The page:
McCauley meets with General Sam Warren near the launch pad. Warren admits that he wouldn’t mind going up to the space station that he is in charge of, but admits that his job is to pick men who serve useful function. McCauley explains that he got the time schedule on the scientists and their projects, and notes that physicist Dr. Horton and biologist Dr. Randolph have both been assigned to the first fifteen-day period together. Warren explains that the committee believed that their projects deserved priority, but McCauley doesn’t believe it’s worth putting the two argumentative scientists in close quarters together. He suggests that they ask one of them to wait until the next fifteen-day period and Warren agrees as long as McCauley can convince one of the scientists to go along with his plan.
McCauley meets with Horton, who explains that the high-frequency patterns he’s studying won’t occur again for two years. He dismisses Randolph’s work but McCauley warns that if Randolph doesn’t agree to take the later shift then the two scientists will have to fight it out.
Next, McCauley goes to see Randolph, who has already seen the schedule and agrees to stay behind. He explains that the shipment of some bacteriological samples have been delayed so he can’t go into space until they arrive.
McCauley and Horton take a rocketship to Space Station Astra. They board and are greeted by Lt. Murphy, the station executive officer. He takes them to the mess hall to meet Lt. Hamilton, the station astronomer, and get a cup of coffee. Horton hints that he may have to stay more than two weeks and then insists on going to work. While Murphy takes Horton to his lab, Hamilton admits that Horton is a top-rate physicist but has a tendency to become obsessed.
Later, Murphy contacts Ground Control but loses visual contact when Horton starts doing his high-frequency studies. Murphy passes on a repeated request from Horton for more equipment, but McCauley overhears Murphy and cancels the request. Irritated that Horton is bypassing the normal requisition procedure, McCauley goes to Horton’s lab and tells him to stop cluttering up the communication lines with repeated request. However, the scientist is too wrapped up in his word to hear what McCauley is saying. The colonel drops the matter and asks whether he’ll have the work done given the fifteen-day time limitation. Horton assures him that he’s doing fine.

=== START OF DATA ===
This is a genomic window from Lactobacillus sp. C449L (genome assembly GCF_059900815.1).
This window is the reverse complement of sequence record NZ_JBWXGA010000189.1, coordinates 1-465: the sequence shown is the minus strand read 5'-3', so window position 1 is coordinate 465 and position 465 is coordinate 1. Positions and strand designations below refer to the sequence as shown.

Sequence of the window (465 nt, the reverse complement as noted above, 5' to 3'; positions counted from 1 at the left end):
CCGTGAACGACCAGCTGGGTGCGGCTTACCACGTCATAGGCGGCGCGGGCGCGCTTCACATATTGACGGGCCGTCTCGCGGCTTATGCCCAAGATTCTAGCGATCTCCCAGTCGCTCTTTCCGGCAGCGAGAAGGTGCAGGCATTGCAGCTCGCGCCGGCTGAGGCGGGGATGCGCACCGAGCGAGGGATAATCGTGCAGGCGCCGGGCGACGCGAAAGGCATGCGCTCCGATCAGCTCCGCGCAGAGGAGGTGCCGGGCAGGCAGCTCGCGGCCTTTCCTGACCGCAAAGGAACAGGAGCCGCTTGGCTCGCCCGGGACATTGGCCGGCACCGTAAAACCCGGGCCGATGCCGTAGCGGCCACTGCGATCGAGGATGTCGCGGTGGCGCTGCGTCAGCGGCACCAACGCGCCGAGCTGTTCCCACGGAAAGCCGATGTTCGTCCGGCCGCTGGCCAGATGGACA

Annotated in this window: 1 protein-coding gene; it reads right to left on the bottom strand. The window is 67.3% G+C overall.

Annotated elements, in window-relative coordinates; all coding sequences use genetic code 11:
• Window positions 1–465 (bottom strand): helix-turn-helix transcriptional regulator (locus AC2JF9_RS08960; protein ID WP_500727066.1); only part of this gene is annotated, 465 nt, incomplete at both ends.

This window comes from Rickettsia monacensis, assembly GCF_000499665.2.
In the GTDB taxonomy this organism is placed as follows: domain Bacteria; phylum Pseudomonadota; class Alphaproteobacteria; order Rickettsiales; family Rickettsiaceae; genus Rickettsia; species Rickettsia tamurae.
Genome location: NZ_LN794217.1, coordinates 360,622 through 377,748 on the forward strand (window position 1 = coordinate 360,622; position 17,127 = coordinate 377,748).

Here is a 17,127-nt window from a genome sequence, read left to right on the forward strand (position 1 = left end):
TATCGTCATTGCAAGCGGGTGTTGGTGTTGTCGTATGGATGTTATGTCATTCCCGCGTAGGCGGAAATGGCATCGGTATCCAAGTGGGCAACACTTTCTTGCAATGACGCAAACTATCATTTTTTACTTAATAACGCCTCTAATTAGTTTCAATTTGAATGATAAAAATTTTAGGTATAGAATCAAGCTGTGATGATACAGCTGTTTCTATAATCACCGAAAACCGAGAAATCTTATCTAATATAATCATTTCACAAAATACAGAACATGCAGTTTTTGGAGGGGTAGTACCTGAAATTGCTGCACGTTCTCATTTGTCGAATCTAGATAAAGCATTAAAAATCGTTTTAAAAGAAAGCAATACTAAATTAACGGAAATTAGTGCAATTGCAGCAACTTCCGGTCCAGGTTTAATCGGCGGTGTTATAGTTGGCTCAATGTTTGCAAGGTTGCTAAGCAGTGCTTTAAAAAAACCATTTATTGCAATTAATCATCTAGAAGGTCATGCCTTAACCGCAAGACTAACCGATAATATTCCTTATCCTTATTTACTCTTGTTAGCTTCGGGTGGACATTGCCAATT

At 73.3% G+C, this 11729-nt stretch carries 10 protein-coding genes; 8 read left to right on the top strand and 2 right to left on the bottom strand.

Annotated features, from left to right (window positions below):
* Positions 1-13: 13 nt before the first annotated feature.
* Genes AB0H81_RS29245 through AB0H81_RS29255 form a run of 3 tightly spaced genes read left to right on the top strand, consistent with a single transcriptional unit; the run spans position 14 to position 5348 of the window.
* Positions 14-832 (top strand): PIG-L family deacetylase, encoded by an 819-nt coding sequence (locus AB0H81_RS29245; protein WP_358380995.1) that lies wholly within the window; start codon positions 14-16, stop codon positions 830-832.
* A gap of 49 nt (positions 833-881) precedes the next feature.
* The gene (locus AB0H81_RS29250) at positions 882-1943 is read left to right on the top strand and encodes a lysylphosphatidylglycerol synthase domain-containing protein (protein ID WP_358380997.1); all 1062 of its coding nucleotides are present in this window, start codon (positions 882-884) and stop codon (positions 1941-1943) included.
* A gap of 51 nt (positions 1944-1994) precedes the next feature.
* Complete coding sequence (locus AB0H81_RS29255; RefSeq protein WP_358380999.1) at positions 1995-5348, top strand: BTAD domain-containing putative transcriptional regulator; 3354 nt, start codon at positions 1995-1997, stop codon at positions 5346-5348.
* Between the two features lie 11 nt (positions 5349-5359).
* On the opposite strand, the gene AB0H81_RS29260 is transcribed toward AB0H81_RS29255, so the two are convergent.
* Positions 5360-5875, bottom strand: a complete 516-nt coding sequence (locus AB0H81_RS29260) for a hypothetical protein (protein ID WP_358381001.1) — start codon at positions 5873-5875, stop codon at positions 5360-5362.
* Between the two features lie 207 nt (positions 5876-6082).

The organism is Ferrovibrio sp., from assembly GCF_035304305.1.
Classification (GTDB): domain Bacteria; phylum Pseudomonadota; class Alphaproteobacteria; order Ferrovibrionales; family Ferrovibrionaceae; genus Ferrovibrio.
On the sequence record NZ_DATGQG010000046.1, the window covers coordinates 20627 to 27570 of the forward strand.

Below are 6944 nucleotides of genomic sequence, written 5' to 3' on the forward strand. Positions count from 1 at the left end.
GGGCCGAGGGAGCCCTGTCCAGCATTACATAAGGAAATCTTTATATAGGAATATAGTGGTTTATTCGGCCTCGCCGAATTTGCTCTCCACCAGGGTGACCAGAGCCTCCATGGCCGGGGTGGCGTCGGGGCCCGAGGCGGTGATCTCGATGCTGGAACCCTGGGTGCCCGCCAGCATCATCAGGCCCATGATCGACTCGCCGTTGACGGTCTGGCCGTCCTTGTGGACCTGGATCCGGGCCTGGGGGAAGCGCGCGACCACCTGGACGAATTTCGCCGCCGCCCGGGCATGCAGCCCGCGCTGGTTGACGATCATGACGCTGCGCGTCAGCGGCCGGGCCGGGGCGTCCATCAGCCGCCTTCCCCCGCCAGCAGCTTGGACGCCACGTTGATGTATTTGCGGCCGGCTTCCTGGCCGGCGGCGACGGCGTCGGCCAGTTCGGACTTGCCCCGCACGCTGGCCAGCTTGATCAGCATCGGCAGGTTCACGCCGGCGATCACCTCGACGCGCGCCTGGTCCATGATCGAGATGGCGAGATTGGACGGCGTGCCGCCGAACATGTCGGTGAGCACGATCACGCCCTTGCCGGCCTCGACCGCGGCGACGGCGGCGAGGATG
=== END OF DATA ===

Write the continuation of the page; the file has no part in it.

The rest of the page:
As McCauley checks in on Hamilton, Ground Control calls to report that Horton’s requisitions are on the way but a few have been delayed. He also informs them that Randolph will be coming up on the next supply ship. McCauley asks for confirmation, noting that Randolph wasn’t due for five days, but Ground Control admits that he doesn’t know. When Randolph comes on board, he tells McCauley that the samples arrived earlier than he thought. The colonel tells him that he’ll receive complete courtesy and cooperation and expects the same in return. Horton comes in to ask where the missing requisition item are and insists that he needs them now. When he sees Randolph, he asks if his items were omitted due to a weight problem because of Randolph, and McCauley tells them both to put their personal animosities on hold. Randolph says that he understands while Horton leaves without a word.